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ESPN fires Curt Schilling after anti-transgender comments

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BOSTON — Former Red Sox pitcher and ESPN baseball analyst Curt Schilling has been fired from his position as an analyst for ESPN following comments he made on social media earlier this week regarding the bills going through several states to require people to use the bathroom of their assigned gender. The bill impacts the transgender community, because many of those individuals prefer to use the bathroom of the gender with which they identify.

In a statement, ESPN said, “ESPN is an inclusive company. Curt Schilling has been advised that his conduct was unacceptable and his employment with ESPN has been terminated.”

According to WFXT and the New York Daily News, Schilling posted a comment on his Facebook page that said “A man is a man no matter what they call themselves. I don’t care what they are, who the sleep with, men’s room was designed for the penis, women’s not so much. Now you need laws telling us differently? Pathetic.”

Schilling also shared a photo with a a man with a wig and women’s clothes with the words, “Let him in! To the restroom with your daughter or else you’re a narrow minded, judgmental, unloving, racist bigot who needs to die!!!”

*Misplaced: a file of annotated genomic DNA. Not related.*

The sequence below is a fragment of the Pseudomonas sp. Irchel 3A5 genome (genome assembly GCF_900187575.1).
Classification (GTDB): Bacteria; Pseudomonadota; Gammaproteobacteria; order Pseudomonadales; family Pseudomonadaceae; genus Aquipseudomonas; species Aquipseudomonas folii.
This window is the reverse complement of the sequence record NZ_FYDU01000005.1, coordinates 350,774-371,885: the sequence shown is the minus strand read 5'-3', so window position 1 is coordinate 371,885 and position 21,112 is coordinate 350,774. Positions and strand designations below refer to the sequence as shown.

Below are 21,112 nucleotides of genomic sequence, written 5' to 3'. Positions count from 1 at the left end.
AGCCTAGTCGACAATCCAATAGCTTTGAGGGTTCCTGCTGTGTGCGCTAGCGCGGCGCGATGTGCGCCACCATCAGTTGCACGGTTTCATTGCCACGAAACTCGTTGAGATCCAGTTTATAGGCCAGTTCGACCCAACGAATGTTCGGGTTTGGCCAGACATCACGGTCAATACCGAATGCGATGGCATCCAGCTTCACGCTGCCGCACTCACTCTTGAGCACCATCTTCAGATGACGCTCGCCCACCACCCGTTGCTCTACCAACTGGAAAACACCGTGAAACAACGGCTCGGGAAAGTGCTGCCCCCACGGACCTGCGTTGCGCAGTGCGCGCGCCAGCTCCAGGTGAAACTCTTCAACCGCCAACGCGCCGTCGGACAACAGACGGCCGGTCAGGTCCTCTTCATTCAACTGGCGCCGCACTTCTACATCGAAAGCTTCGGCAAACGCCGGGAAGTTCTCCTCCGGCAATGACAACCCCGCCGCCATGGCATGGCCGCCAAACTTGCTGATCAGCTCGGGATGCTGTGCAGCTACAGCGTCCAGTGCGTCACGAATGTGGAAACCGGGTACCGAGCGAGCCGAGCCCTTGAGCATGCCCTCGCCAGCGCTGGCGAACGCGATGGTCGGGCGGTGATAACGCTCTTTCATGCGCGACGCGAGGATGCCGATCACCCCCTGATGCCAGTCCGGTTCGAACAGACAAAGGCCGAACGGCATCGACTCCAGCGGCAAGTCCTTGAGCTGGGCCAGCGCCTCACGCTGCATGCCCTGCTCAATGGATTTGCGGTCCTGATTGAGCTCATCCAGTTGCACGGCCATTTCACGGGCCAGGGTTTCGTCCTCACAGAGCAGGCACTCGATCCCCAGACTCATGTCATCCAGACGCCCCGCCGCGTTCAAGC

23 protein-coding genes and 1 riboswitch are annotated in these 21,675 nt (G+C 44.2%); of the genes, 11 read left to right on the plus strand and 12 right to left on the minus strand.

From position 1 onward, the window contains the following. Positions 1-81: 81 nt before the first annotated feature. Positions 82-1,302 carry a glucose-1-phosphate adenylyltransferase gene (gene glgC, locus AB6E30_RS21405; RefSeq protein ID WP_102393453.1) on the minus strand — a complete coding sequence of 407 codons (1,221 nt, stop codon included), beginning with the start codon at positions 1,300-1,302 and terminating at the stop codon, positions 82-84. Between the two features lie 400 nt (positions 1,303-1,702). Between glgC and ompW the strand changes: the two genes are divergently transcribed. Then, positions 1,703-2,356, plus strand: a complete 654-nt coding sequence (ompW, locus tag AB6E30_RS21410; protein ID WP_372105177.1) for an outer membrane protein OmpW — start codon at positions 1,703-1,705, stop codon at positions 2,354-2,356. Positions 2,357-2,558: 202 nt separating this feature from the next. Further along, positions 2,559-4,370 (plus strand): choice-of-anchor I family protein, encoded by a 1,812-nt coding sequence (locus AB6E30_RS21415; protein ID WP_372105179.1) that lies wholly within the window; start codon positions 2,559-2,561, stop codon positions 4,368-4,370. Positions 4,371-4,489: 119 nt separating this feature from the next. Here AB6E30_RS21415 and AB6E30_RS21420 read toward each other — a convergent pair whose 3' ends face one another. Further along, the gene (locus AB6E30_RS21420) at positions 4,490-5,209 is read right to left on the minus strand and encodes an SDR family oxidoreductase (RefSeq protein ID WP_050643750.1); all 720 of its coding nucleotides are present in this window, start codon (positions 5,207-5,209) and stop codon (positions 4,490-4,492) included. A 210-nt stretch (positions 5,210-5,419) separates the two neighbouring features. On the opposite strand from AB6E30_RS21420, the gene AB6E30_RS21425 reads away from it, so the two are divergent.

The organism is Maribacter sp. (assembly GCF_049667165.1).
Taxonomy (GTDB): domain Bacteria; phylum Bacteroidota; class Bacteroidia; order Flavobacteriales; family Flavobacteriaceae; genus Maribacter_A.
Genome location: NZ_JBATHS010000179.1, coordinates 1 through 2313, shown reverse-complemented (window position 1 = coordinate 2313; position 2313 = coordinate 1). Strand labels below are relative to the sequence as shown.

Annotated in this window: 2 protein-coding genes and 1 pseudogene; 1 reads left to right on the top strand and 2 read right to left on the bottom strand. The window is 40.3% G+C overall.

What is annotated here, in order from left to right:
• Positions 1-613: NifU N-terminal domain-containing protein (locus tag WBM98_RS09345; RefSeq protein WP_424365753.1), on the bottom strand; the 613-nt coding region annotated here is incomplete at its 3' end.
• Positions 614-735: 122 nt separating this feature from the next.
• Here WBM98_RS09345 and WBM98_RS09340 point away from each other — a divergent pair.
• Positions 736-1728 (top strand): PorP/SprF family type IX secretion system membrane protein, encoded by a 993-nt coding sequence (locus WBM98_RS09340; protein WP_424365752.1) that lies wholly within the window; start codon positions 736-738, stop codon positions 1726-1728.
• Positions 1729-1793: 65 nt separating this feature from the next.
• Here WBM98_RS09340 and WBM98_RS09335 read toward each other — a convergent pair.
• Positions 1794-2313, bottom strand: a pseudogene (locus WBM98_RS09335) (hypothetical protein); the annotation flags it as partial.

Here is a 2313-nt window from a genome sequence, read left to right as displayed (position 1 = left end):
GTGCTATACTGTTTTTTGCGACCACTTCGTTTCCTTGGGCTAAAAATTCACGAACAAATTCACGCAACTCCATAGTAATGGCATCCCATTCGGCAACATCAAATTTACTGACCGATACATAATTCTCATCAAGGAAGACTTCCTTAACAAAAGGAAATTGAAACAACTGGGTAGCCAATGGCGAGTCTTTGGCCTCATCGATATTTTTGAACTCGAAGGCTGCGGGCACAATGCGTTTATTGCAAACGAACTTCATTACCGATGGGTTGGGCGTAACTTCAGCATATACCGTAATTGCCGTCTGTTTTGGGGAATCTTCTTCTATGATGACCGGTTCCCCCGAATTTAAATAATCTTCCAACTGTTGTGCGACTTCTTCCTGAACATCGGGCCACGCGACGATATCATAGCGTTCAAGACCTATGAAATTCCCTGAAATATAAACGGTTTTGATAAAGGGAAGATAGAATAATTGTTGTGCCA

He later deleted the post.

The analyst later reacted to the controversy with a blog post. “If you get offended by ANYTHING in this post, that’s your fault, all yours. And for you people too dense to understand this one very important thing. My opinion, 100% mine, and only mine. I don’t represent anyone but myself here, on Facebook, on Twitter, anywhere.”

Schilling was suspended from ESPN’s broadcasts from August to October 2015 for another social media posting.

Schilling was initially sidelined on Aug. 25 for re-posting a meme on Twitter that reads: “It’s said only 5-10 percent of Muslims are extremists. In 1940, only 7 percent of Germans were Nazis. How’d that go?” on a red-tinted photo of Adolf Hitler. The post also appeared on his Facebook page.

Transgender individual’s access to public bathrooms has been a simmering issue for years. In recent months it has been in the spotlight following North Carolina Gov. Pat McCrory signed the Public Facilities Privacy & Security Act, after it was passed by the North Carolina legislature. The law blocks transgender individuals from using public bathrooms that match their gender identity and stops cities from passing anti-discrimination ordinances to protect gay and transgender people.

A federal appeals court sided Tuesday with a transgender teen’s arguments that a Virginia school board violated Title IX by forbidding him from using the boys’ restroom. The appeals court’s interpretation of the federal education law directly affects the law in North Carolina.

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